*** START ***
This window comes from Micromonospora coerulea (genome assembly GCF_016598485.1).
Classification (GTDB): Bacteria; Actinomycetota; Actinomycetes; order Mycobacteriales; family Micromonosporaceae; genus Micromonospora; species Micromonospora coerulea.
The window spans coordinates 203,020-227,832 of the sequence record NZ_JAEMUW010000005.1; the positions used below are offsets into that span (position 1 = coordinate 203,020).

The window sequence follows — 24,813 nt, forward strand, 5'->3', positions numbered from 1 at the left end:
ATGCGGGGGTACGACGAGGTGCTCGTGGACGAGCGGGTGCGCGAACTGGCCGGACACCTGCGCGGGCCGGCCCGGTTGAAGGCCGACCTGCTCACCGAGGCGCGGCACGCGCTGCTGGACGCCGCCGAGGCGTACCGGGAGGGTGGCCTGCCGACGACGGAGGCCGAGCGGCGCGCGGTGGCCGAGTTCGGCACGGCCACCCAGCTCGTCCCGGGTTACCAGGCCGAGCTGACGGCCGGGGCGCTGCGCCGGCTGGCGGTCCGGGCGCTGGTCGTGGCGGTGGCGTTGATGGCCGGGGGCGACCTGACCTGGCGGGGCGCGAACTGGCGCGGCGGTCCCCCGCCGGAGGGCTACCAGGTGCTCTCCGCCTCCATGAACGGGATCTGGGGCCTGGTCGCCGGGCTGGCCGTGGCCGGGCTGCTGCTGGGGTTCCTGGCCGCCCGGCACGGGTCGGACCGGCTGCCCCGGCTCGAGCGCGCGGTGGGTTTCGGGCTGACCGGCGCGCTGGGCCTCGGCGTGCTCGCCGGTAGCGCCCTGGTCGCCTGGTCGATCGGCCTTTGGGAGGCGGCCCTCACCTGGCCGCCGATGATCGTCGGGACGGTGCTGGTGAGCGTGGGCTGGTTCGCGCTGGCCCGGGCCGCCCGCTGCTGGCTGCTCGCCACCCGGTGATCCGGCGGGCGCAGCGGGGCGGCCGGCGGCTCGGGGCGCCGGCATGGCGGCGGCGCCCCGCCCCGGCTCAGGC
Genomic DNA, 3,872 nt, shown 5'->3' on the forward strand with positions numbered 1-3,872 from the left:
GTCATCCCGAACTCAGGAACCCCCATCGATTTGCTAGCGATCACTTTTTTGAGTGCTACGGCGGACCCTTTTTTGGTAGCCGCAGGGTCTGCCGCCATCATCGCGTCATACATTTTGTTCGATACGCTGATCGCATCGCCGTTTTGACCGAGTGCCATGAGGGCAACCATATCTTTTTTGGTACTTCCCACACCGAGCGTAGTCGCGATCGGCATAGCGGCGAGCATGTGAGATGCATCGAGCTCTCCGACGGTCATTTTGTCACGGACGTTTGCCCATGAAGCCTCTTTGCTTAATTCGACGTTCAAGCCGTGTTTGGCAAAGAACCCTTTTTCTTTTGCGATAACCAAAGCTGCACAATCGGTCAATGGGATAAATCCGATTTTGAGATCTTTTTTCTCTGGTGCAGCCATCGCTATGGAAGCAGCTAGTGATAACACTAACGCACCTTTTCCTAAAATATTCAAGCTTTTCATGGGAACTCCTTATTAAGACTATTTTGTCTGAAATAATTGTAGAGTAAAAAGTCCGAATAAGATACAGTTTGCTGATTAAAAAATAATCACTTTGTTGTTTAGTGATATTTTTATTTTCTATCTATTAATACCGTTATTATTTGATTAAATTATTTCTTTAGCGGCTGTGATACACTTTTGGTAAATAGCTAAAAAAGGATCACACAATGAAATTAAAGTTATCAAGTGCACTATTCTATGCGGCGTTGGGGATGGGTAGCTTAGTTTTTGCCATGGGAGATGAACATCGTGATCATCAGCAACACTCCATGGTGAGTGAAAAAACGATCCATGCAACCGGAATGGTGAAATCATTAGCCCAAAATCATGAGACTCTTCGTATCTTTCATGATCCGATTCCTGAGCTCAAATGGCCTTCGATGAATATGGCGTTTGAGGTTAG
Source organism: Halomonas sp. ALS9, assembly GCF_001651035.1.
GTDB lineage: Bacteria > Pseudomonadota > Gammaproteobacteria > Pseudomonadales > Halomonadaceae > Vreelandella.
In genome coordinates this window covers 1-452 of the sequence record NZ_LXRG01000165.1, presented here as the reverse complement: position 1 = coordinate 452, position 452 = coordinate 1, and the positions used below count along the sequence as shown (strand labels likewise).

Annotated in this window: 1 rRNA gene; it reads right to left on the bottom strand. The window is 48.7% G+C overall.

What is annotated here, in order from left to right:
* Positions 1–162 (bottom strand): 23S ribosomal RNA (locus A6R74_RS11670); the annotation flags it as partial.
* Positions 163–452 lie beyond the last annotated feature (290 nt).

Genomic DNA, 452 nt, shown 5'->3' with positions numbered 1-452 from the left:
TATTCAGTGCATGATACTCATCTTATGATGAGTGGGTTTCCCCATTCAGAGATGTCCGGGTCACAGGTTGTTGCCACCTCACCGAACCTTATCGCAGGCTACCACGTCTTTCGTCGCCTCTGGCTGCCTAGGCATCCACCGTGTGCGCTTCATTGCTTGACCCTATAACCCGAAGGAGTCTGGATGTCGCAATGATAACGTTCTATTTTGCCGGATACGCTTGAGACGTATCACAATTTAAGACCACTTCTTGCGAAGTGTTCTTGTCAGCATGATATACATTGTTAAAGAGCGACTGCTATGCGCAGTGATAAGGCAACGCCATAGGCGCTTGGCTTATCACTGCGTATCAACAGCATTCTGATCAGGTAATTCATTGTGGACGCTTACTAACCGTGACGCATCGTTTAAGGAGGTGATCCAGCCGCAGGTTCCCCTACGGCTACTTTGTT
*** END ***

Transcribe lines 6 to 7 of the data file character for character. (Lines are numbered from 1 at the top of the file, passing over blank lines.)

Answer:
Genomic DNA, 3,872 nt, shown 5'->3' on the forward strand with positions numbered 1-3,872 from the left:
GTCATCCCGAACTCAGGAACCCCCATCGATTTGCTAGCGATCACTTTTTTGAGTGCTACGGCGGACCCTTTTTTGGTAGCCGCAGGGTCTGCCGCCATCATCGCGTCATACATTTTGTTCGATACGCTGATCGCATCGCCGTTTTGACCGAGTGCCATGAGGGCAACCATATCTTTTTTGGTACTTCCCACACCGAGCGTAGTCGCGATCGGCATAGCGGCGAGCATGTGAGATGCATCGAGCTCTCCGACGGTCATTTTGTCACGGACGTTTGCCCATGAAGCCTCTTTGCTTAATTCGACGTTCAAGCCGTGTTTGGCAAAGAACCCTTTTTCTTTTGCGATAACCAAAGCTGCACAATCGGTCAATGGGATAAATCCGATTTTGAGATCTTTTTTCTCTGGTGCAGCCATCGCTATGGAAGCAGCTAGTGATAACACTAACGCACCTTTTCCTAAAATATTCAAGCTTTTCATGGGAACTCCTTATTAAGACTATTTTGTCTGAAATAATTGTAGAGTAAAAAGTCCGAATAAGATACAGTTTGCTGATTAAAAAATAATCACTTTGTTGTTTAGTGATATTTTTATTTTCTATCTATTAATACCGTTATTATTTGATTAAATTATTTCTTTAGCGGCTGTGATACACTTTTGGTAAATAGCTAAAAAAGGATCACACAATGAAATTAAAGTTATCAAGTGCACTATTCTATGCGGCGTTGGGGATGGGTAGCTTAGTTTTTGCCATGGGAGATGAACATCGTGATCATCAGCAACACTCCATGGTGAGTGAAAAAACGATCCATGCAACCGGAATGGTGAAATCATTAGCCCAAAATCATGAGACTCTTCGTATCTTTCATGATCCGATTCCTGAGCTCAAATGGCCTTCGATGAATATGGCGTTTGAGGTTAG